There are generally two types of parity clause; those which prevent the supplier from offering better terms itself to any reseller (“narrow parity clauses”) and those which prohibit the supplier from offering a better deal either on its own sales channel or to any other platform or reseller (“wide parity clauses”).

Under the EU’s proposed reforms, the block exemption will no longer extend to wide parity clauses[11].

Bans on active selling

Active selling is characterised as a transaction instigated by the seller itself (e.g. through marketing or contacting customers) as opposed to one where it is the customer that has taken the initiative to bring about the sale (which is termed “passive selling”).

Under the existing block exemption, suppliers may restrain distributors from actively selling into other territories or customer groups where those have either been reserved for the supplier or for an exclusive distributor[12].

Active sales restrictions are important to preserve the integrity of complex distribution systems, especially of an international nature. Resellers may feel more reluctant in investing in the promotion of goods or services in their designated territory knowing that their efforts may benefit sellers outside the territory who are targeting the same customer group with the same goods or services.

The current rules limit the supplier’s freedom to structure its supply chain. The supplier will not be able to restrain active selling into a territory or customer group where, for example, it has appointed two resellers (rather than one) to service that territory or group.

The reforms go some way to address this. The supplier will be able to protect territories where there are a limited number of re-sellers, provided that it can show that there is a link between the shared exclusivity and the efficiency of the system. The supplier will need to justify that the number of distributors chosen has been set in such a way as to allow distributors to recoup their investments on selling in the territory.

Dual pricing for online and offline sales

The existing block exemption was drafted when e-commerce was in its infancy and therefore seeks to encourage sales through online channels. It does not benefit systems under which online and offline sellers are charged different wholesale prices (known as “dual pricing”).

The Commission has accepted the position of the significant number of consultees arguing for dual pricing. They have pointed out that bricks and mortar stores face higher costs than online outlets. Physical stores have also faced significant setbacks as a result of the COVID-19 crisis, forcing many to close for extended periods. Conversely, online selling is now so popular that it no longer requires regulatory protection to the same extent. Under the proposed rules, dual pricing would be permitted provided its real purpose was not to stop customers buying online.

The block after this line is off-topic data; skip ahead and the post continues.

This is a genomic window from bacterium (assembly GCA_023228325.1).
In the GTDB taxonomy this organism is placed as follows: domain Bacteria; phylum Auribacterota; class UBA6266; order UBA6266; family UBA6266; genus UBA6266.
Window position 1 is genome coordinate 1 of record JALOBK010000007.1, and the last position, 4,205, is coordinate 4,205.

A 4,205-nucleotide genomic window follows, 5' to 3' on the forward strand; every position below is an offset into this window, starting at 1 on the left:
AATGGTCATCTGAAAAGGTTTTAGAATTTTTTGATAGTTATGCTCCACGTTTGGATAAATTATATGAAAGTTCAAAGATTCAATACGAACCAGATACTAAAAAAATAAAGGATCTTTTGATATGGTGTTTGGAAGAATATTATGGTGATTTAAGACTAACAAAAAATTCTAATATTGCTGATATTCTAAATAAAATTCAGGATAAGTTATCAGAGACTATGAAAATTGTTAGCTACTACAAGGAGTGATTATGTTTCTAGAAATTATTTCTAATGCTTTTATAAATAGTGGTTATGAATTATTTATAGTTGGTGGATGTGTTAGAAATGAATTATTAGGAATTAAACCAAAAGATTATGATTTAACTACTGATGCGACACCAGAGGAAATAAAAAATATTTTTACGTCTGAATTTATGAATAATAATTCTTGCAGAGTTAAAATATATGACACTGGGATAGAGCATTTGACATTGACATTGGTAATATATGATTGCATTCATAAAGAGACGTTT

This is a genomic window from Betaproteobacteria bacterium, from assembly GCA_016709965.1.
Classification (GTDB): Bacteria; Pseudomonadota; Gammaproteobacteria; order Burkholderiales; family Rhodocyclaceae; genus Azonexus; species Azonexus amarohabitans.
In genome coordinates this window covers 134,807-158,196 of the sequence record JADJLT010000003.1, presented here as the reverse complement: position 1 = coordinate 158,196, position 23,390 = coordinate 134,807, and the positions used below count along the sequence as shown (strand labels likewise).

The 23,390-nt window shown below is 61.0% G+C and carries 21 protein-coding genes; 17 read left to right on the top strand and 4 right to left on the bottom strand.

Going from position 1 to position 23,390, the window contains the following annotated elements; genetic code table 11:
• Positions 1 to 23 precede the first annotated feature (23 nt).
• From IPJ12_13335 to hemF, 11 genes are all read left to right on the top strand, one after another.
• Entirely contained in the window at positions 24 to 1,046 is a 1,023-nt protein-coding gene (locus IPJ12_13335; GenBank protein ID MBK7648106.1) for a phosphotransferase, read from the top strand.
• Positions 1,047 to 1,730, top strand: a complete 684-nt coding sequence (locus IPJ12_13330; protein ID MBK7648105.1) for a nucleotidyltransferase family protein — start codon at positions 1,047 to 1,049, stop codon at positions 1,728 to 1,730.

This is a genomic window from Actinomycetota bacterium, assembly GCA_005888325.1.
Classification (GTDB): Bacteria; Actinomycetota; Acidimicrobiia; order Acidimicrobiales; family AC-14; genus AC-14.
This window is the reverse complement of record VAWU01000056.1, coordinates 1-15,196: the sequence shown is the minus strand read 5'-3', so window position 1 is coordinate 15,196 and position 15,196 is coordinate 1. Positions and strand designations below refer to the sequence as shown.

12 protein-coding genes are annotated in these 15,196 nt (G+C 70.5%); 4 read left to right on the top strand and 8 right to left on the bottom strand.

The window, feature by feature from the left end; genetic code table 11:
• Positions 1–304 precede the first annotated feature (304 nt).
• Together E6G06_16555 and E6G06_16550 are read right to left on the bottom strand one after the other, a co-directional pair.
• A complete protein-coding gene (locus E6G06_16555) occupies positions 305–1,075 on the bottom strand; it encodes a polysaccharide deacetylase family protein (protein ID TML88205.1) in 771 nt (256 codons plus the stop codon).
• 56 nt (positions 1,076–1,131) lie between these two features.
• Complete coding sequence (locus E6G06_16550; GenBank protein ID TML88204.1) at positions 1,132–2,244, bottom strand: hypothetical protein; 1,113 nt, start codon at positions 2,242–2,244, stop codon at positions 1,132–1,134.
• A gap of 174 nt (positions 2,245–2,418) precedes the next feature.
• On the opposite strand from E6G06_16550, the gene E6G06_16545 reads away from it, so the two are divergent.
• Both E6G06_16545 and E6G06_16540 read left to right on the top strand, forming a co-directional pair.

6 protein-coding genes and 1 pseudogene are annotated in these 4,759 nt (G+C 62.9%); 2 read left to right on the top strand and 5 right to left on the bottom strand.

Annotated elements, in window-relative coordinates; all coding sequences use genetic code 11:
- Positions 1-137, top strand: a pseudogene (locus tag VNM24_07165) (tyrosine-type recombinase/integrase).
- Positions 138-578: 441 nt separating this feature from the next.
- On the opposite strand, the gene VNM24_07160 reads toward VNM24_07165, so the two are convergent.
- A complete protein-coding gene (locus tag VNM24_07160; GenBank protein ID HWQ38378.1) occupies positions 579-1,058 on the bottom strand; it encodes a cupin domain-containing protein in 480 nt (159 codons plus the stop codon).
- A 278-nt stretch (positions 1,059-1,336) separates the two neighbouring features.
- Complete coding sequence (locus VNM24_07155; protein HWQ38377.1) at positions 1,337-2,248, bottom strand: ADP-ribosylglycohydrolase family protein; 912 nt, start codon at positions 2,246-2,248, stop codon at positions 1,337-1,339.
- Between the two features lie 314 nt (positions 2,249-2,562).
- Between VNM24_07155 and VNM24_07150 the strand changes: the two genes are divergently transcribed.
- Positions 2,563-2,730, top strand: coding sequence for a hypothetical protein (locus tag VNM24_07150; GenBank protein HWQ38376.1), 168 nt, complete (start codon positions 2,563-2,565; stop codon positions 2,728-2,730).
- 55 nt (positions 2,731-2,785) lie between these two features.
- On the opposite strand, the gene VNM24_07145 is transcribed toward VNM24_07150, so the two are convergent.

Under the current rules, where suppliers operate a selective distribution system, they may only lay down requirements for online sales by resellers where those requirements are equivalent to edicts for physical sales. The Commission proposes to remove this requirement of equivalency, accepting that both types of channel are inherently difficult, making it unduly onerous to demonstrate true equivalence for these requirements.

Comments: will the U.K. follow suit?

The consultation on the draft regulation and guidelines closed on 17 September. The Commission will consider the final round of stakeholder input, make any final changes to the draft before the new Block Exemption takes effect on 1 June 2022.

Although the U.K. has now left the EU, the VABE forms part of the U.K. legal system as retained legislation. The U.K. Competition and Markets Authority (“U.K. CMA”) is also consulting on a new instrument to replace the existing block exemption[13]. One of the priorities of the current reform is to keep pace with the explosive growth of e-commerce, which has changed trading practices and presented new challenges for competition policy.

These developments will impact those businesses which sell through distributors or operate at different levels of the sales chain. They will need to assess whether their existing vertical agreements will be affected by the Commission’s reforms or indeed those contemplated by the U.K. CMA. If that is the case, they should put in place a strategy for heading off this risk and avoiding the possibility of fines, damages or the agreement not standing up in court. Businesses will need to review their distribution agreements and ensure they will continue to be effective after the new Block Exemption takes effect.